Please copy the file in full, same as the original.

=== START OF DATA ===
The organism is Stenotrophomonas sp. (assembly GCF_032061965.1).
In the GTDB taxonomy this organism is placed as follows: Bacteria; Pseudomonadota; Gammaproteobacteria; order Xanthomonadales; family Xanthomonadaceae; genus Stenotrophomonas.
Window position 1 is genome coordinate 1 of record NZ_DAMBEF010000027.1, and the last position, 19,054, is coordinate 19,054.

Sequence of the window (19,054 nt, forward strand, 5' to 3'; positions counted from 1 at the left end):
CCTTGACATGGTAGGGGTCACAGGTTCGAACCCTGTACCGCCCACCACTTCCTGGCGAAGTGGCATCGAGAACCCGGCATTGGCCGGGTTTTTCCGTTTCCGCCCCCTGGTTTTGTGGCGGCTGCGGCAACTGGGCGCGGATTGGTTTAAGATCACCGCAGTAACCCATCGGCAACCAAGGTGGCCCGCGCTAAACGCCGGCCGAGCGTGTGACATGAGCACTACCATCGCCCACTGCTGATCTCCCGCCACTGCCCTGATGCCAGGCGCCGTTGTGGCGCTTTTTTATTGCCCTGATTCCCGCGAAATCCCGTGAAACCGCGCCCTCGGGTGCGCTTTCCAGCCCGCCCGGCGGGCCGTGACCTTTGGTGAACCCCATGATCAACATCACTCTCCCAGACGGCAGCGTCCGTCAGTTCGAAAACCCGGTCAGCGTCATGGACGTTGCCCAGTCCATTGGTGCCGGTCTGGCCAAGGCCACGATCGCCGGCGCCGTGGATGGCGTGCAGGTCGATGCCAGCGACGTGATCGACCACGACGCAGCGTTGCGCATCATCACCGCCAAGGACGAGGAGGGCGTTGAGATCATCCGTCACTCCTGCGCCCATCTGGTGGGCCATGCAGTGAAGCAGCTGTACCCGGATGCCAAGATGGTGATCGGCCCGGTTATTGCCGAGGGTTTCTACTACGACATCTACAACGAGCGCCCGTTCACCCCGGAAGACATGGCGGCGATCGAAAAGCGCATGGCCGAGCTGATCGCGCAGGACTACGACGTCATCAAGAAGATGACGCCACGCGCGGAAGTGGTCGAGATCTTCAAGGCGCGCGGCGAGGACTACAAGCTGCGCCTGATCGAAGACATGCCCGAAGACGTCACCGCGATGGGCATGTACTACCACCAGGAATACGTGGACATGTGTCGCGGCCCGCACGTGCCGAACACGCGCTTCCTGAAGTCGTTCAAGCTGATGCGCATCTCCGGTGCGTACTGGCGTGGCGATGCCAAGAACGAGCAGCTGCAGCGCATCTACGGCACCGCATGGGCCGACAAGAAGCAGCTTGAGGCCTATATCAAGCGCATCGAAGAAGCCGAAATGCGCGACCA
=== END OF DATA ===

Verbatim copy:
The organism is Stenotrophomonas sp. (assembly GCF_032061965.1).
In the GTDB taxonomy this organism is placed as follows: Bacteria; Pseudomonadota; Gammaproteobacteria; order Xanthomonadales; family Xanthomonadaceae; genus Stenotrophomonas.
Window position 1 is genome coordinate 1 of record NZ_DAMBEF010000027.1, and the last position, 19,054, is coordinate 19,054.

Sequence of the window (19,054 nt, forward strand, 5' to 3'; positions counted from 1 at the left end):
CCTTGACATGGTAGGGGTCACAGGTTCGAACCCTGTACCGCCCACCACTTCCTGGCGAAGTGGCATCGAGAACCCGGCATTGGCCGGGTTTTTCCGTTTCCGCCCCCTGGTTTTGTGGCGGCTGCGGCAACTGGGCGCGGATTGGTTTAAGATCACCGCAGTAACCCATCGGCAACCAAGGTGGCCCGCGCTAAACGCCGGCCGAGCGTGTGACATGAGCACTACCATCGCCCACTGCTGATCTCCCGCCACTGCCCTGATGCCAGGCGCCGTTGTGGCGCTTTTTTATTGCCCTGATTCCCGCGAAATCCCGTGAAACCGCGCCCTCGGGTGCGCTTTCCAGCCCGCCCGGCGGGCCGTGACCTTTGGTGAACCCCATGATCAACATCACTCTCCCAGACGGCAGCGTCCGTCAGTTCGAAAACCCGGTCAGCGTCATGGACGTTGCCCAGTCCATTGGTGCCGGTCTGGCCAAGGCCACGATCGCCGGCGCCGTGGATGGCGTGCAGGTCGATGCCAGCGACGTGATCGACCACGACGCAGCGTTGCGCATCATCACCGCCAAGGACGAGGAGGGCGTTGAGATCATCCGTCACTCCTGCGCCCATCTGGTGGGCCATGCAGTGAAGCAGCTGTACCCGGATGCCAAGATGGTGATCGGCCCGGTTATTGCCGAGGGTTTCTACTACGACATCTACAACGAGCGCCCGTTCACCCCGGAAGACATGGCGGCGATCGAAAAGCGCATGGCCGAGCTGATCGCGCAGGACTACGACGTCATCAAGAAGATGACGCCACGCGCGGAAGTGGTCGAGATCTTCAAGGCGCGCGGCGAGGACTACAAGCTGCGCCTGATCGAAGACATGCCCGAAGACGTCACCGCGATGGGCATGTACTACCACCAGGAATACGTGGACATGTGTCGCGGCCCGCACGTGCCGAACACGCGCTTCCTGAAGTCGTTCAAGCTGATGCGCATCTCCGGTGCGTACTGGCGTGGCGATGCCAAGAACGAGCAGCTGCAGCGCATCTACGGCACCGCATGGGCCGACAAGAAGCAGCTTGAGGCCTATATCAAGCGCATCGAAGAAGCCGAAATGCGCGACCA